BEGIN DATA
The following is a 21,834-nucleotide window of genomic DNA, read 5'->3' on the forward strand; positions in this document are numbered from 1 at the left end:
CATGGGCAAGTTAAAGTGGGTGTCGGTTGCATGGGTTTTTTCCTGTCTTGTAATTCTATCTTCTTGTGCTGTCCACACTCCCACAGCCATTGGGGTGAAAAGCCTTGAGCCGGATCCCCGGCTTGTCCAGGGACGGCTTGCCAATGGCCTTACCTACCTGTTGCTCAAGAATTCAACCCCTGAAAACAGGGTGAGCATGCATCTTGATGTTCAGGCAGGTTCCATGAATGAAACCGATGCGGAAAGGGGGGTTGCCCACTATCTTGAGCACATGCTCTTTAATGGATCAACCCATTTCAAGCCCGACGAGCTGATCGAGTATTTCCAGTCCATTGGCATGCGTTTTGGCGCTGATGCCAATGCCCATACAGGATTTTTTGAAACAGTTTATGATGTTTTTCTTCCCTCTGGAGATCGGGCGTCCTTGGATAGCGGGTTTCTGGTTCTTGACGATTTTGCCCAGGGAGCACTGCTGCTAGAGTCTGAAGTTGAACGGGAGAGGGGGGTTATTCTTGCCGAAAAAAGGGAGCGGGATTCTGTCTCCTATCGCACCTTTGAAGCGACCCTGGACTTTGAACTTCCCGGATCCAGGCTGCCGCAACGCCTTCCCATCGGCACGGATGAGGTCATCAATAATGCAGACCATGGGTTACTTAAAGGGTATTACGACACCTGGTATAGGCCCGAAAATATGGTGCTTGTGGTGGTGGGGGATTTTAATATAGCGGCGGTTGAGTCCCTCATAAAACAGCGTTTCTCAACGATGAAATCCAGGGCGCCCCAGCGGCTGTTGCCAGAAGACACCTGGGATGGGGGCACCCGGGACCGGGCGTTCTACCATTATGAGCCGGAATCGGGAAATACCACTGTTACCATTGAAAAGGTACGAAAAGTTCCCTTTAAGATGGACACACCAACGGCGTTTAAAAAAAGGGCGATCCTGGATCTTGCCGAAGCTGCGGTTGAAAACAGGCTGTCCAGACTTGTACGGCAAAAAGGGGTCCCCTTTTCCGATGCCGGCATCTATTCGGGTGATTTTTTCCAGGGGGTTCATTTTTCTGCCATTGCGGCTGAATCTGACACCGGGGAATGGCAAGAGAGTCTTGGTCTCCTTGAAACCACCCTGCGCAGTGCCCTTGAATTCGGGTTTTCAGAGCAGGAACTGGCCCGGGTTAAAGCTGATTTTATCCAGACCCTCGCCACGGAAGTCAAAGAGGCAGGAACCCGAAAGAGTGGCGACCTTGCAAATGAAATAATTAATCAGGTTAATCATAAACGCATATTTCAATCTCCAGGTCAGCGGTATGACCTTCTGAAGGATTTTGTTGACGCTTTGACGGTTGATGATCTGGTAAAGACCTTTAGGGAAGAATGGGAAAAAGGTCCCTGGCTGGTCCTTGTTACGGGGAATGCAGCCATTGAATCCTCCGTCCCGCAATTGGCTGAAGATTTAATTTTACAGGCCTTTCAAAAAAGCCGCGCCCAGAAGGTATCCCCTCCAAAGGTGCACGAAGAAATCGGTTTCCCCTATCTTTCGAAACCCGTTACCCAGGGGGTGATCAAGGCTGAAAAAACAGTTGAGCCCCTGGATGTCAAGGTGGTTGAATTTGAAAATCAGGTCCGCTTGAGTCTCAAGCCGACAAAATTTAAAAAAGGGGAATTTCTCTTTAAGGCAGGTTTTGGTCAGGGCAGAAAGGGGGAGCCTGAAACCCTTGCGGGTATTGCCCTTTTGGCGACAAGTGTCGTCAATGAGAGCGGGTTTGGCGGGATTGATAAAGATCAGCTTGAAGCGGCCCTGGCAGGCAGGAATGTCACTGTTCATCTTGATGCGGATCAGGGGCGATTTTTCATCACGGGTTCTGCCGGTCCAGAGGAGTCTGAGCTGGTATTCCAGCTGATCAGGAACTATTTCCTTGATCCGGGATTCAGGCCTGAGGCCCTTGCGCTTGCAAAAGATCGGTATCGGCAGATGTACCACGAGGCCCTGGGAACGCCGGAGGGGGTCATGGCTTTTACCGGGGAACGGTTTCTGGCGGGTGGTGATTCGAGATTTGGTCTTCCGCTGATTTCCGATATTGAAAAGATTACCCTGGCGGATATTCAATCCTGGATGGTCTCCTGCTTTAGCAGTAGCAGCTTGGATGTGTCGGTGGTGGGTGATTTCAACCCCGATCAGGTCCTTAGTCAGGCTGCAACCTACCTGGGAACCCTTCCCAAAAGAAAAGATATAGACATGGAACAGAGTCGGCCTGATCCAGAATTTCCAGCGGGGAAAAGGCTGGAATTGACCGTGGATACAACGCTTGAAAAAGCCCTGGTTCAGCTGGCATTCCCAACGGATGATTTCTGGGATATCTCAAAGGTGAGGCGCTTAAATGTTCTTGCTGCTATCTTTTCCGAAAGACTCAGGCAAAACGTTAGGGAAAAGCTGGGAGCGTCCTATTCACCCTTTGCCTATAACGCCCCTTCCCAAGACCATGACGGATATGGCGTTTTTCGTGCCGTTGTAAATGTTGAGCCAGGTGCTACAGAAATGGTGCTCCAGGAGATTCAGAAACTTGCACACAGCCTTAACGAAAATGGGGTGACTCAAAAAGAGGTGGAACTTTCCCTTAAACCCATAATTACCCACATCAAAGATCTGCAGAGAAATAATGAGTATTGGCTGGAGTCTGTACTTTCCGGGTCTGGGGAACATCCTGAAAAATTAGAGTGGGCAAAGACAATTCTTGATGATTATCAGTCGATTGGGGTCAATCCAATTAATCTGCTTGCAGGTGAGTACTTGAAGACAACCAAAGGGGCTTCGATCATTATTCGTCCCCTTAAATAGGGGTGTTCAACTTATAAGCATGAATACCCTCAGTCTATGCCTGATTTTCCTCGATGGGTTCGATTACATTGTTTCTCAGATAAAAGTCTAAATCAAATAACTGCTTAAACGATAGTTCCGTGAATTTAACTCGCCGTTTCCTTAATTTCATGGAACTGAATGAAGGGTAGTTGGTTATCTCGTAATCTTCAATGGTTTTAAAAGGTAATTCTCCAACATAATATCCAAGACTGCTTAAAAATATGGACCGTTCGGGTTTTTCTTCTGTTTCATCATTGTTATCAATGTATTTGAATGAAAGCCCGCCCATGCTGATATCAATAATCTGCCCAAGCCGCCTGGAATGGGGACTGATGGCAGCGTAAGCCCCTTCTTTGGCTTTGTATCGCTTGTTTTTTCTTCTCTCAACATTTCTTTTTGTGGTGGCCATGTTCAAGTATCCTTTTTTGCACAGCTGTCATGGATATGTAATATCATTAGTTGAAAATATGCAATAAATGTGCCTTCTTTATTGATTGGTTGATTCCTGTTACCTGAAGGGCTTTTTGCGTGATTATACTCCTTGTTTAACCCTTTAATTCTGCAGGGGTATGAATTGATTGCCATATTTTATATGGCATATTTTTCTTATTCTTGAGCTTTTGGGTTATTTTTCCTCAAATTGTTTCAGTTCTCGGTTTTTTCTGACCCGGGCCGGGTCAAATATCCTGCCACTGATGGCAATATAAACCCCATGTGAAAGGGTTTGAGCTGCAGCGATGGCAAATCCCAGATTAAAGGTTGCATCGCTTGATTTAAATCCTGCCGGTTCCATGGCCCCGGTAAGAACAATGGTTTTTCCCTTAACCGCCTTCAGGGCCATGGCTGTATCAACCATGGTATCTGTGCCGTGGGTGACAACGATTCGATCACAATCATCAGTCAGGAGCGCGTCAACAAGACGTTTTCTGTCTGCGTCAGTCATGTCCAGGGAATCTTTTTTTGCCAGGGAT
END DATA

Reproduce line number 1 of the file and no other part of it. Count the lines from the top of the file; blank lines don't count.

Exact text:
The following is a 21,834-nucleotide window of genomic DNA, read 5'->3' on the forward strand; positions in this document are numbered from 1 at the left end: